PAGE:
×

New TV deal may give NFL Brady fatigue

By Jim Caltagirone

For the Mirror

Further proof that sports exist in another realm of reality was revealed in early May when Fox Sports confirmed that Tom Brady will join the network as an analyst when he retires as an NFL quarterback.

While the average American is stressing over how to afford the necessities of life, thanks to soaring inflation, Fox executives have determined that their programming budget can withstand a record $375 million payout to Brady over 10 years.

Assuming that figure covers two preseason games, 17 regular season games and four postseason games, Brady’s average salary will be $1.63 million per game.

It’s outrageous by any standard, but a reflection of the boundless riches that are stored in the Fox corporate vaults.

“While Brady won’t be the star of the show during broadcasts, you can bet he has an opinion that fans will want to listen to,” Dustin Lewis wrote for FanNation.

That statement is debatable.

There’s no doubt that Brady, as a seven-time Super Bowl champion, possesses perspectives and a wealth of anecdotes that will enhance a broadcast, but I’m not willing to bet that the overwhelming majority of NFL fans will be eager to tune in just to listen to his opinions.

First of all, Brady seems to subscribe to the Bill Belichick school of press conferences. He doesn’t exactly come off as particularly magnetic, insightful or oratorically gifted.

Excitability has to be channeled appropriately on the playing field. But, in the broadcast booth, it is a vital means of transporting the action from the stadium to the living room.

Right now, it’s hard to imagine Brady straining his vocal cords in Tony Romo-like fashion.

Second, there’s the matter of Brady fatigue. In a career that currently spans 22 seasons, he has played in 10 Super Bowls and 14 conference championship games.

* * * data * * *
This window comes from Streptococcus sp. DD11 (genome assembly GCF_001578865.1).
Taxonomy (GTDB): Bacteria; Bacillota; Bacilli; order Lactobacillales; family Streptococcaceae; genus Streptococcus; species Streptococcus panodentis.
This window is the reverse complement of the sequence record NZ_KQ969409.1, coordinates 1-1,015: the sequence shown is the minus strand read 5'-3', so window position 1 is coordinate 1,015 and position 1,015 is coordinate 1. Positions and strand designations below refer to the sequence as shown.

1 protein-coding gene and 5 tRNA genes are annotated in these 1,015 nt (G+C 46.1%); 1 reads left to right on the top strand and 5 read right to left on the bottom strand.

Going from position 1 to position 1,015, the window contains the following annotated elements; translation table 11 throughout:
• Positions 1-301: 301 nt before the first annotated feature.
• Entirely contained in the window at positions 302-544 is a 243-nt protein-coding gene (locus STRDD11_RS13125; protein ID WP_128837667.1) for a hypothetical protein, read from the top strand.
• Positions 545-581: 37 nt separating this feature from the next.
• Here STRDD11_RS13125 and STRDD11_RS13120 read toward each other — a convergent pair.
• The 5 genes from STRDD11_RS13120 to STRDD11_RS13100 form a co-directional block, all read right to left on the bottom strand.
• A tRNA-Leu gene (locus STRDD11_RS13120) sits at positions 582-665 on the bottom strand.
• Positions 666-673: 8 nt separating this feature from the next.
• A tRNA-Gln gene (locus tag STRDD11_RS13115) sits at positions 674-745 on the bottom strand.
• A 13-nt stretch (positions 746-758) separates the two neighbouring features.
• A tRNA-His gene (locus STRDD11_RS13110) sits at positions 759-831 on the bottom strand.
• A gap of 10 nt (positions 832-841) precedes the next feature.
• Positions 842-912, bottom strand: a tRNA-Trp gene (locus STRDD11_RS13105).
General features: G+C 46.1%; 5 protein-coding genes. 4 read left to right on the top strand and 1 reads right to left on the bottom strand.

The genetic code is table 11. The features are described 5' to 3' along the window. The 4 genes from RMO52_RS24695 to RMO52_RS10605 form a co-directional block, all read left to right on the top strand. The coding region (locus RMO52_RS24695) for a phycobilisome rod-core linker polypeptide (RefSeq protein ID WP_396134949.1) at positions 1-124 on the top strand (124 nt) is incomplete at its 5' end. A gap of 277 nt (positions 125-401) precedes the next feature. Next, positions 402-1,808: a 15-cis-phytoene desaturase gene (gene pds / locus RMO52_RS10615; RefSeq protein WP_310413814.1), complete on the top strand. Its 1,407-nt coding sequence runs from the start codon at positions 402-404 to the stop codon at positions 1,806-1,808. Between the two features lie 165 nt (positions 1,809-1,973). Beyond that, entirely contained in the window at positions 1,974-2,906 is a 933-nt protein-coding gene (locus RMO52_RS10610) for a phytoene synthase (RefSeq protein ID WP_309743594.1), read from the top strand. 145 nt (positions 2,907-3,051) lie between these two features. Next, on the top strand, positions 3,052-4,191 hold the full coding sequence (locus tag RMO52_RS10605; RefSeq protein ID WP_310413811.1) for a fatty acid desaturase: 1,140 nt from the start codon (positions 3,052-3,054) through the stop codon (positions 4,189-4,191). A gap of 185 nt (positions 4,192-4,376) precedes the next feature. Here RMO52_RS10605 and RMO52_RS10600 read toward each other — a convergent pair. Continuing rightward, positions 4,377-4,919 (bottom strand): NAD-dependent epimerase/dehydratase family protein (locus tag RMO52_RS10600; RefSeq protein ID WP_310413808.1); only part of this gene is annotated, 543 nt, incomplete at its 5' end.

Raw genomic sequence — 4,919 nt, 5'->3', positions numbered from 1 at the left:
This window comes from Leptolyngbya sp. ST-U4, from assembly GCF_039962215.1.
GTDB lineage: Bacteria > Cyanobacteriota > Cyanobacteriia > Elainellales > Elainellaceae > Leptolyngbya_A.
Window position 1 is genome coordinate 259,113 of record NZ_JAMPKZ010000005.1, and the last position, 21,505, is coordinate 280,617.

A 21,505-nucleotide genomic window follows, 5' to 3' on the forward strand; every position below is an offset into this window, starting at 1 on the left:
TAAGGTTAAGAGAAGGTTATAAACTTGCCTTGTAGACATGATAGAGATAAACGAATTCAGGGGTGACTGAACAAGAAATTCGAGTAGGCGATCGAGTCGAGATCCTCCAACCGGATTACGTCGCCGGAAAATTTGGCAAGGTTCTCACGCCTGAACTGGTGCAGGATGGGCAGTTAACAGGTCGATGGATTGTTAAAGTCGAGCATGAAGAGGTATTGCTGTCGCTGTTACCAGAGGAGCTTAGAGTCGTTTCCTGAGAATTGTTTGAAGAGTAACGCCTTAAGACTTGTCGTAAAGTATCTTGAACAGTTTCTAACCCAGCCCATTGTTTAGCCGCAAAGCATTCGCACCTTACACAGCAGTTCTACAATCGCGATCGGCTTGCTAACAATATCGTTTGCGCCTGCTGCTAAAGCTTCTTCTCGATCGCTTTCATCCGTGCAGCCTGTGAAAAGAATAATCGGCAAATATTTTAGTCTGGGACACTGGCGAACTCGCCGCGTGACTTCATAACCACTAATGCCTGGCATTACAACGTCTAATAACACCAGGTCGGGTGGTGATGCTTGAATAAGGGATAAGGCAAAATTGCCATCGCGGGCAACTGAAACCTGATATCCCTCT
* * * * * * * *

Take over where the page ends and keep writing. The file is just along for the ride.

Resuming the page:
His TV ads are staples in the public consciousness.

As the lead analyst, Brady will be assigned to the network’s premier game of the weekend. The attractiveness of the game is the primary reason why fans will watch. The broadcast team is simply part of the package.

It’s analogous to a concert. Do fans flock to experience the venue or the act?

No offense to legends such as baseball’s Vin Scully and football’s John Madden, but if the game is a dud, even the most interesting and entertaining observations of a popular broadcaster are not going to prevent a viewer from clicking the remote.

Although Brady will remain engaged with the NFL, he will be transitioning to an entirely new profession.

He’s going to be a rookie again, and the pressure is going to be more intense than what he experienced as a sixth-round draft choice.

His contract will only raise expectations.

“Following the end of his current contract with the Buccaneers at the conclusion of the 2022 season, Brady will have accumulated nearly $333 million in career earnings from his contracts,” Lewis shared with readers of FanNation. “Obviously, that doesn’t factor in endorsements, but it’s crazy to think his eventual deal with Fox Sports will likely end up being worth more than he made throughout his 23-year and counting career on the field.”

That’s exactly the kind of fact that is alienating today’s sports fan.

Unfortunately, this is the world that we live in — one where fair market value is anything but realistic.

Jim Caltagirone resides in Altoona. He is a monthly contributor to Voice of the Fan.

NEWSLETTER

Today's breaking news and more in your inbox

I'm interested in (please check all that apply)
Are you a paying subscriber to the newspaper? *
   

Starting at $4.39/week.

Subscribe Today